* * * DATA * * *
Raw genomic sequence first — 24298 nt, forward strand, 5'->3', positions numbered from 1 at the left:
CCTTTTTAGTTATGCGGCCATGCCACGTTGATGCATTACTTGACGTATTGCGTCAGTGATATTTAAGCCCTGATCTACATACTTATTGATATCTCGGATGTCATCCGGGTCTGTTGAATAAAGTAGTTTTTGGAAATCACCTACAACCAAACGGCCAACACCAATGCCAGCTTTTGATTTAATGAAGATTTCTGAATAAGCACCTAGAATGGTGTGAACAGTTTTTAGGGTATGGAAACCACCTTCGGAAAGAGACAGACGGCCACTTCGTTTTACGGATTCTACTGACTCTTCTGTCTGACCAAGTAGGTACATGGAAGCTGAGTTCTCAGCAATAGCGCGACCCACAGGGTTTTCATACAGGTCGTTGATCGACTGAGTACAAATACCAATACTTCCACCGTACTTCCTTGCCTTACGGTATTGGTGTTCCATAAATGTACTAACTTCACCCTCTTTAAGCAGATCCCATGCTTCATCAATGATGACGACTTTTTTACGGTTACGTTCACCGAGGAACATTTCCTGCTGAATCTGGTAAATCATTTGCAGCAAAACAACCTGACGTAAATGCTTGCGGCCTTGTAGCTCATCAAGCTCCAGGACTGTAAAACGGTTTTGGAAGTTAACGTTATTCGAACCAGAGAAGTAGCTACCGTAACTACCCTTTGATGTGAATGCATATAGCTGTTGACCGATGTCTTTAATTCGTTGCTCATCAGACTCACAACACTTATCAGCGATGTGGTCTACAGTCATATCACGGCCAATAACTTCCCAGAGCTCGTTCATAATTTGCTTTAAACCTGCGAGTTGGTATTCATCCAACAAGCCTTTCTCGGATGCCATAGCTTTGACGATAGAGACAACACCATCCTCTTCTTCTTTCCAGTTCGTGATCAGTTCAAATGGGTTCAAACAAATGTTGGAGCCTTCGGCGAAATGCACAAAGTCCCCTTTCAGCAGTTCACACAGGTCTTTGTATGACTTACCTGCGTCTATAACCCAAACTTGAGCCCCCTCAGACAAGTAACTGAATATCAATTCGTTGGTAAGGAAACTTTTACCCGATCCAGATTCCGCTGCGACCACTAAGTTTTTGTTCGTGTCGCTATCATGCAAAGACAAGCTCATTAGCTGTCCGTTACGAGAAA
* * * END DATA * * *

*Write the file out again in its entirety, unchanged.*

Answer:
Raw genomic sequence first — 24298 nt, forward strand, 5'->3', positions numbered from 1 at the left:
CCTTTTTAGTTATGCGGCCATGCCACGTTGATGCATTACTTGACGTATTGCGTCAGTGATATTTAAGCCCTGATCTACATACTTATTGATATCTCGGATGTCATCCGGGTCTGTTGAATAAAGTAGTTTTTGGAAATCACCTACAACCAAACGGCCAACACCAATGCCAGCTTTTGATTTAATGAAGATTTCTGAATAAGCACCTAGAATGGTGTGAACAGTTTTTAGGGTATGGAAACCACCTTCGGAAAGAGACAGACGGCCACTTCGTTTTACGGATTCTACTGACTCTTCTGTCTGACCAAGTAGGTACATGGAAGCTGAGTTCTCAGCAATAGCGCGACCCACAGGGTTTTCATACAGGTCGTTGATCGACTGAGTACAAATACCAATACTTCCACCGTACTTCCTTGCCTTACGGTATTGGTGTTCCATAAATGTACTAACTTCACCCTCTTTAAGCAGATCCCATGCTTCATCAATGATGACGACTTTTTTACGGTTACGTTCACCGAGGAACATTTCCTGCTGAATCTGGTAAATCATTTGCAGCAAAACAACCTGACGTAAATGCTTGCGGCCTTGTAGCTCATCAAGCTCCAGGACTGTAAAACGGTTTTGGAAGTTAACGTTATTCGAACCAGAGAAGTAGCTACCGTAACTACCCTTTGATGTGAATGCATATAGCTGTTGACCGATGTCTTTAATTCGTTGCTCATCAGACTCACAACACTTATCAGCGATGTGGTCTACAGTCATATCACGGCCAATAACTTCCCAGAGCTCGTTCATAATTTGCTTTAAACCTGCGAGTTGGTATTCATCCAACAAGCCTTTCTCGGATGCCATAGCTTTGACGATAGAGACAACACCATCCTCTTCTTCTTTCCAGTTCGTGATCAGTTCAAATGGGTTCAAACAAATGTTGGAGCCTTCGGCGAAATGCACAAAGTCCCCTTTCAGCAGTTCACACAGGTCTTTGTATGACTTACCTGCGTCTATAACCCAAACTTGAGCCCCCTCAGACAAGTAACTGAATATCAATTCGTTGGTAAGGAAACTTTTACCCGATCCAGATTCCGCTGCGACCACTAAGTTTTTGTTCGTGTCGCTATCATGCAAAGACAAGCTCATTAGCTGTCCGTTACGAGAAA